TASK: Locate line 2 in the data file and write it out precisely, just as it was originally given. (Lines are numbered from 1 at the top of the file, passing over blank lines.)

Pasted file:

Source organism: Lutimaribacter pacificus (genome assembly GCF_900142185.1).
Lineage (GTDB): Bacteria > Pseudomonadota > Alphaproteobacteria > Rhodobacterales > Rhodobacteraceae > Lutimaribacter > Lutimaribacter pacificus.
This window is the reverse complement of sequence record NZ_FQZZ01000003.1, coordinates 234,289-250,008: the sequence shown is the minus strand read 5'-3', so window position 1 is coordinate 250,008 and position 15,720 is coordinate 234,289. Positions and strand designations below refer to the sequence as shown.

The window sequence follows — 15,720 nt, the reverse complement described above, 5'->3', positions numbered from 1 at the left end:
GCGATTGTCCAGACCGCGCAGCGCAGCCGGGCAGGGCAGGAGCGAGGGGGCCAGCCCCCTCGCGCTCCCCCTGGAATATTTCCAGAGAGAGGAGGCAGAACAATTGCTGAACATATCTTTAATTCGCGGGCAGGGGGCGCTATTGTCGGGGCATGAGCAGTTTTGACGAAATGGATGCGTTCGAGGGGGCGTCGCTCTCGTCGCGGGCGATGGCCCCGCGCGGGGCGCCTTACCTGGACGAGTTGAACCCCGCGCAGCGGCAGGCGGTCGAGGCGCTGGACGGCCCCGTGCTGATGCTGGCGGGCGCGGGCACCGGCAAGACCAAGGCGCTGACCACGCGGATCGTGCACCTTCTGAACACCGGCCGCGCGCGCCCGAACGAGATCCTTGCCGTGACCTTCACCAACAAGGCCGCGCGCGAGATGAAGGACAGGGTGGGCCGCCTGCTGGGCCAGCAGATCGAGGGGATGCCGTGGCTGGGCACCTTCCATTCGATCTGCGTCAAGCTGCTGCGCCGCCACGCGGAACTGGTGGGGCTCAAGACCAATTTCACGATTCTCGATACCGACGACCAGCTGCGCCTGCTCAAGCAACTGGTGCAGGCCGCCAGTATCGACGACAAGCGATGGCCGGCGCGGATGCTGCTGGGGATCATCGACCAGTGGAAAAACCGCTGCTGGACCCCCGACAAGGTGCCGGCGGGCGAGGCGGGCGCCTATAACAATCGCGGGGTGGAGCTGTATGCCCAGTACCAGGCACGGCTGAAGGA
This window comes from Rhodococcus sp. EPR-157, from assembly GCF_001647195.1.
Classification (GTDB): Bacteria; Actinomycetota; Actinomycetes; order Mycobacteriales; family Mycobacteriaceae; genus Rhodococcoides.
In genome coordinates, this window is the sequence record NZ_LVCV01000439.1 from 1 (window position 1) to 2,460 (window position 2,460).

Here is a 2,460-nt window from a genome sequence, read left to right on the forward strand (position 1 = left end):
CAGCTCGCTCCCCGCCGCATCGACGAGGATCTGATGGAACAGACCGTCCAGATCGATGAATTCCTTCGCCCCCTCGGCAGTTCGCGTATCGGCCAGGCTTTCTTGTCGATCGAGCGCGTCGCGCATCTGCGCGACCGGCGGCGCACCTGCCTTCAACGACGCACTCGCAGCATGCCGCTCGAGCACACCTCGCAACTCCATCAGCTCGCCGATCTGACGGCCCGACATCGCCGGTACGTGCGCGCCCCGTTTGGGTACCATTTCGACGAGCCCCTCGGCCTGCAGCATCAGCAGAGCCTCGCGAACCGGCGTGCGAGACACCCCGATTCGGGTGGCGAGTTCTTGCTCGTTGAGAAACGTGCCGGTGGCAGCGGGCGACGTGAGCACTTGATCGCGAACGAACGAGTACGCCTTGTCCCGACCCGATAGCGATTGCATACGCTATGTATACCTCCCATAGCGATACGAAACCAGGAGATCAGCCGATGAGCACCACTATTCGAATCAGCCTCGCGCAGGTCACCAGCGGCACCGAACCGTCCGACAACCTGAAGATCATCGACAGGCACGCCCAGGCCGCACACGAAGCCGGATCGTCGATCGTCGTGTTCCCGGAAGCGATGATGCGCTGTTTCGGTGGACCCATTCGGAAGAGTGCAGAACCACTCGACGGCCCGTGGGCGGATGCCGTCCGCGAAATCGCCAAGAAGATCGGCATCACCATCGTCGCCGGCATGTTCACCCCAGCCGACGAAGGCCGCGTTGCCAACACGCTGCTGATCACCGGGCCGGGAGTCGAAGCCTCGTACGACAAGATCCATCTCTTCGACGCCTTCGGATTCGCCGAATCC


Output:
Lineage (GTDB): Bacteria > Pseudomonadota > Alphaproteobacteria > Rhodobacterales > Rhodobacteraceae > Lutimaribacter > Lutimaribacter pacificus.